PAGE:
Montana Outdoors Magazine Article | The Herd and the Bird

March 20, 2020

A male sage grouse comes in for a landing. Opening photo from Montana Outdoors, by Noppadol Paothong, courtesy of Montana Outdoors.

This magazine article originally appeared in the March-April 2020 issue of Montana Outdoors, the magazine of Montana Fish, Wildlife & Parks. Reposted here with permission.

The Herd and the Bird: How an innovative federal program is conserving sage grouse by helping ranchers improve their cattle-grazing practices

By John Grassy

In 2012, Bret and Kim Lesh were trying to solve water problems on a new 9,000-acre addition to their Cross W Ranch. Like all ranches in eastern Montana’s Carter County, their business was subject to the yearly calculus of snow, rain, temperature, and wind. In the spring of a good year, native plants like western wheatgrass, blue grama, and buffalograss thrive amid the blue-gray sagebrush. Snowmelt and rain fill small reservoirs and excavated pits that serve as water sources for cattle, which grow fat on the dense stands of native vegetation. Mule deer, pronghorn, prairie songbirds, and other native wildlife also thrive on the lush plant growth. But that’s in a good year, maybe three years out of five. The Leshes needed to figure out how to keep the cattle on their new property fed and watered during the other two.

Bret Lesh visited the USDA Natural Resources Conservation Service (NRCS) office in Ekalaka that spring seeking help from Rebecca Knapp, the NRCS district conservationist. To his surprise, she said the solution to his water dilemma might lie, in a roundabout way, with the greater sage-grouse.

TIGHT TEAM: Ranchers Kim and Bret Lesh with NRCS district conservationist Rebecca Knapp at the Leshes’ Cross W Ranch in Ekalaka. Photo courtesy of Montana Outdoors.

Preserving Strongholds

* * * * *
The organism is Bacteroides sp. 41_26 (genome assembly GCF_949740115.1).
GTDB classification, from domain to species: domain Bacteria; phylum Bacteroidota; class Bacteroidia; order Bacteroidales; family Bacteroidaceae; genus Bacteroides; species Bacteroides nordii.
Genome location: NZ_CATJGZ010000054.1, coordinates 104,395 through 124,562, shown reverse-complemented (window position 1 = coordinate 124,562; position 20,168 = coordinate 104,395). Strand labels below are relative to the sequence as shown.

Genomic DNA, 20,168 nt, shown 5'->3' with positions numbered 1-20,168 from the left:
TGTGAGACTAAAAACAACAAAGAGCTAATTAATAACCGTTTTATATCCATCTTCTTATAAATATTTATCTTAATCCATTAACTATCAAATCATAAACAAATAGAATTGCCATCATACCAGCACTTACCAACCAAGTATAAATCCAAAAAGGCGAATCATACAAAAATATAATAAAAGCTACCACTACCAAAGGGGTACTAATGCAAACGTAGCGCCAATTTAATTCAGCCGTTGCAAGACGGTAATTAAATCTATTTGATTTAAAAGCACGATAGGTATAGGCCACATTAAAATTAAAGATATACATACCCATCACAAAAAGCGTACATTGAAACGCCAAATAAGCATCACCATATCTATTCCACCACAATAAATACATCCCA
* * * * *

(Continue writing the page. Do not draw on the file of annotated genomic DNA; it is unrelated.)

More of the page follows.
Lesh was familiar with sage-grouse. Like other Carter County ranchers, he sees the big prairie birds most days. Yet across much of the species’ historic western range, populations are declining. As numbers dropped to worrisome lows in Nevada and Utah, scientists documented the species’ remaining strongholds in parts of Montana and Wyoming. In a federal sage-grouse management plan, southern Carter County—“Core Area 13” in bureaucratic-speak—was identified as containing some of the nation’s healthiest populations and habitats.

Knapp told Lesh about an NRCS program launched the previous year in response to sage-grouse declines across the West. The national Sage-Grouse Initiative (SGI) is an incentive program for private landowners who commit to improving grouse habitat on their property and changing grazing management to benefit the birds. The initiative is the largest—though by no means the only—sage-grouse conservation effort in Montana and across the West (see “Cooperation is key” below).

If the Leshes were willing to carry out a conservation plan that benefited both livestock and sage-grouse, Knapp said, the SGI could provide federal funding to help both the cattle and the native birds on the ranch.

Where’s the Water?

In Carter County, as in so much of the West, finding a reliable source of clean water for cattle is a challenge as old as ranching itself. The aquifer beneath most of Core Area 13 is 1,700 to 3,000 feet below ground. With drilling costs of roughly $30 per foot, installing new wells is an expenditure most stock growers can’t afford.

Early ranchers dug shallow pits to capture snowmelt and rain. With several pits across their properties, ranchers could usually collect enough water to get their herds through most summers. The system still works in years of decent precipitation. But during dry, hot years—those two out of five—smaller pits and reservoirs evaporate. Ranchers often end up with just one or two places to water cattle until fall and must move cows to pastures near these sites. The stationary herds start eating the forage and, over several weeks or longer, graze it down to dirt.

Lesh owned a few wells, and he told Knapp he wanted to use water from one to stock additional tanks via a network of pipelines. The tanks would be installed across the new 9,000-acre property to give each pasture its own source of fresh water. With these improvements, he could move cattle from pasture to pasture. This would allow native forage time to recover from grazing before being grazed again.